Health and health behaviours in adolescence as predictors of education and socioeconomic status in adulthood – a longitudinal study

Research output: Contribution to journalArticleScientificpeer-review

Abstract

Background: The positive association of health with education level and socioeconomic status (SES) is well-established. Two theoretical frameworks have been delineated to understand main mechanisms leading to socioeconomic health inequalities: social causation and health selection but how these work in adolescence is poorly known. We studied if adolescent health and health behaviours predict higher education and higher SES in adulthood and if family background and school performance in adolescence explain these associations. Methods: Surveys on health and health behaviours were sent to representative samples of 12–18-year-old Finns in 1981–1997 every second year (response rate 77.8%, N = 55,682). The survey data were linked with the respondents’ and their parents’ socioeconomic data from the Finnish national registries. Both latent variables, namely, health (perceived health, health complaints, chronic disease), health-compromising behaviours (smoking status, drunkenness frequency), and family background (parents’ occupation-based SES, education, family type) and variables directly measuring health-enhancing behaviours (toothbrushing, physical activity) and school performance were used to predict higher education and higher occupation-based SES at age 34. Logistic regression analysis and structural equation models (SEM) were used. Results: In logistic regression analyses, good health, health-enhancing behaviours, and lack of health-compromising behaviours were related to higher education and SES, also after controlling for family background and school performance. In the SEM analyses, good health, health-enhancing behaviours, and lack of health-compromising behaviours directly predicted higher SES and higher education, although the standardised coefficients were low (from 0.034 to 0.12). In all models, health, lack of health-compromising behaviours, and health-enhancing behaviours predicted school performance, which in turn, predicted the outcomes, suggesting indirect routes to these. Good socioeconomic prospects in terms of family background predicted good health, healthy behaviours, and good school performance in adolescence and higher SES and higher education in adulthood. Conclusion: Health and health behaviours in adolescence predicted education and SES in adulthood. Even though the relationships were modest, they support the health selection hypotheses and emphasise the importance of adolescence for health inequalities during the life-course. Health and health behaviours were strongly associated with school performance and family background which together modified the paths from health and health behaviours to the outcomes.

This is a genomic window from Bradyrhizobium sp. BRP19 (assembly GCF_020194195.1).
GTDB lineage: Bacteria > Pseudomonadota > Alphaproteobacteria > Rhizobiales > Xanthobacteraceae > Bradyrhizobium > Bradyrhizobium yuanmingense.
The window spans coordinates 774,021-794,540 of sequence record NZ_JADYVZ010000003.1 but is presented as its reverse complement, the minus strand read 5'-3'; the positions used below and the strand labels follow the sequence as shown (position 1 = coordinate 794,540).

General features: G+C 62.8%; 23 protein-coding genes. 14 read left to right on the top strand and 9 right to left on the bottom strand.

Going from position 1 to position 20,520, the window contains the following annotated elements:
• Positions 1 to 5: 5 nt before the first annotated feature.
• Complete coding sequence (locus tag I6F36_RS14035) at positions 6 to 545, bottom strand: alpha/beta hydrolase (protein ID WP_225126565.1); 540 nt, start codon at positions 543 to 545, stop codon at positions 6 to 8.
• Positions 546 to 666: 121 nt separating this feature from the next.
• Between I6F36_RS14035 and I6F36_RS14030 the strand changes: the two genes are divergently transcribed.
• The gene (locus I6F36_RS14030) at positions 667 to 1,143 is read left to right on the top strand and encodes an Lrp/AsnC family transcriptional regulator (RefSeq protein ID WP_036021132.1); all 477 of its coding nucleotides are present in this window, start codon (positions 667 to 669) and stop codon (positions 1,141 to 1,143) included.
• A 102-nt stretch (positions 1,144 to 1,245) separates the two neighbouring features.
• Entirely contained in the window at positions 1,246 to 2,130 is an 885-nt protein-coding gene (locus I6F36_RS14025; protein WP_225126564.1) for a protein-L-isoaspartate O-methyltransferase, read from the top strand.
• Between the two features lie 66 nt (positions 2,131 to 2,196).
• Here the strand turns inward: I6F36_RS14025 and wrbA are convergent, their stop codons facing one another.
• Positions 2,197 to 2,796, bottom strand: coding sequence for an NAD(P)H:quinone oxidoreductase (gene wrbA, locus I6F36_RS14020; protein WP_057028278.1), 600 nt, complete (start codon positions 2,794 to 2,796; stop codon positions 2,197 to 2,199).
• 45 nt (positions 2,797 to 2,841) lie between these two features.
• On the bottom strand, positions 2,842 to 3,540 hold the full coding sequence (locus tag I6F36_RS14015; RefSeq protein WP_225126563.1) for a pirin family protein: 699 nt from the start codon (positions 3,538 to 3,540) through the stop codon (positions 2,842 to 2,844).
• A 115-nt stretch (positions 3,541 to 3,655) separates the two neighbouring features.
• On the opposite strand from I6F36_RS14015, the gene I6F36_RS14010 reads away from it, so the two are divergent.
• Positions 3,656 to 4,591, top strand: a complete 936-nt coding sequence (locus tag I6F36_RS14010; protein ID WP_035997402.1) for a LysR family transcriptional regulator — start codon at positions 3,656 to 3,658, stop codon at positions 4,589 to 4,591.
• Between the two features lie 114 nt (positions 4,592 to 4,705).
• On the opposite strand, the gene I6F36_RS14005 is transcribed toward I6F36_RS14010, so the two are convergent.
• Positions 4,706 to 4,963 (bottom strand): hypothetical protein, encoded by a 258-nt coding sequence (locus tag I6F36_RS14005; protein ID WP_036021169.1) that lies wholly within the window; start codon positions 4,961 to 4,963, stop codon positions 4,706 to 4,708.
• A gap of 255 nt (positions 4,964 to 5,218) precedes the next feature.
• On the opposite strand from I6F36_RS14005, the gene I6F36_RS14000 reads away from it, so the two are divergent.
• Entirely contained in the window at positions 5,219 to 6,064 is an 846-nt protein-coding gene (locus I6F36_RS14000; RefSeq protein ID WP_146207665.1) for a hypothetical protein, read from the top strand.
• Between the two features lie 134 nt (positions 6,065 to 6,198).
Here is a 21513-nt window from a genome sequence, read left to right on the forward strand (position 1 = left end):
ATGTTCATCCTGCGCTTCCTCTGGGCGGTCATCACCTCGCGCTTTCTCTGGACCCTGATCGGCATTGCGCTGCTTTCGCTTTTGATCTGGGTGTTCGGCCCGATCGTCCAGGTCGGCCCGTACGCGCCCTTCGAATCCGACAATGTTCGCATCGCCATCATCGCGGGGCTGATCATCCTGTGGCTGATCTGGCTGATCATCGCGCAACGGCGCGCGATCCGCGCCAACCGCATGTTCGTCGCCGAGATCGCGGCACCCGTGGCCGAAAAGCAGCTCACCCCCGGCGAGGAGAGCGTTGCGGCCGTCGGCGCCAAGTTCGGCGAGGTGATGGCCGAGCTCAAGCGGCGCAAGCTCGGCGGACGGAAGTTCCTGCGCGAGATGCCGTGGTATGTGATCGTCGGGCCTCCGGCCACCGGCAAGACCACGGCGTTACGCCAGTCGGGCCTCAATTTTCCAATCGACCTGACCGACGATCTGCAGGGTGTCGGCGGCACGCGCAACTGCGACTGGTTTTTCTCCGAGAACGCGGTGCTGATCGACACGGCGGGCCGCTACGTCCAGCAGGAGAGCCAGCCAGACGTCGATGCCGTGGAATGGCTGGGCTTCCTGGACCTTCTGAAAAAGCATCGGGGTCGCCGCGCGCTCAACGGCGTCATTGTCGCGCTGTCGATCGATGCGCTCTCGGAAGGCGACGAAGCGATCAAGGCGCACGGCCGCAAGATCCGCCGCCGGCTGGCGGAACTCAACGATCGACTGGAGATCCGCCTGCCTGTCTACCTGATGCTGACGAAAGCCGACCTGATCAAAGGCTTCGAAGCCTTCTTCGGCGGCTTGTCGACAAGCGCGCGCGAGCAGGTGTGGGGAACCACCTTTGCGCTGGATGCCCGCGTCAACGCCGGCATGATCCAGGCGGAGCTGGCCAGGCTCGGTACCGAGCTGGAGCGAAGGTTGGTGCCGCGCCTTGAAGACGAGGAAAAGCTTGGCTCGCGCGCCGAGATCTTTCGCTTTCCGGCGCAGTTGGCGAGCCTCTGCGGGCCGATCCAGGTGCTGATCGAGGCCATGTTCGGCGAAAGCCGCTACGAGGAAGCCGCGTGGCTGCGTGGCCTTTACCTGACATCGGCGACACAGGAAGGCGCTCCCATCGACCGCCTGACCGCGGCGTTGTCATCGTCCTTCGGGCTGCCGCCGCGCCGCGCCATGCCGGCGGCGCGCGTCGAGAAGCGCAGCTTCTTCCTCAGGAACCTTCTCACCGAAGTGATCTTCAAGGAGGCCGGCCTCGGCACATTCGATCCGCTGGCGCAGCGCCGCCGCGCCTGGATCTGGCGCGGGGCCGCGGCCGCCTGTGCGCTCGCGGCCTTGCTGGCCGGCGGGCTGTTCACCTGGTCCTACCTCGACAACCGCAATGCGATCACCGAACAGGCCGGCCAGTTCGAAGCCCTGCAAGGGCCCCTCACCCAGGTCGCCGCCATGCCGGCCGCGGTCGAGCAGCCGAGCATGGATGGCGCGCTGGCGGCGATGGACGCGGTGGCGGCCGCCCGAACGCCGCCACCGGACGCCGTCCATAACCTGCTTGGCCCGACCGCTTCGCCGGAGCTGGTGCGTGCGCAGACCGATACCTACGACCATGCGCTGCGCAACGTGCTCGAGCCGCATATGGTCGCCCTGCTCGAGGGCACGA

Original languageEnglish
Article number1178
JournalBMC Public Health
Volume24
DOIs
Publication statusPublished - 2024
Publication typeA1 Journal article-refereed

Keywords

  • Adolescence
  • Education level
  • Health
  • Health behaviours
  • Health selection
  • Longitudinal study
  • SES
  • Social causation
  • Socioeconomic status

Publication forum classification

  • Publication forum level 1

ASJC Scopus subject areas

  • Public Health, Environmental and Occupational Health

Fingerprint

Dive into the research topics of 'Health and health behaviours in adolescence as predictors of education and socioeconomic status in adulthood – a longitudinal study'. Together they form a unique fingerprint.

Cite this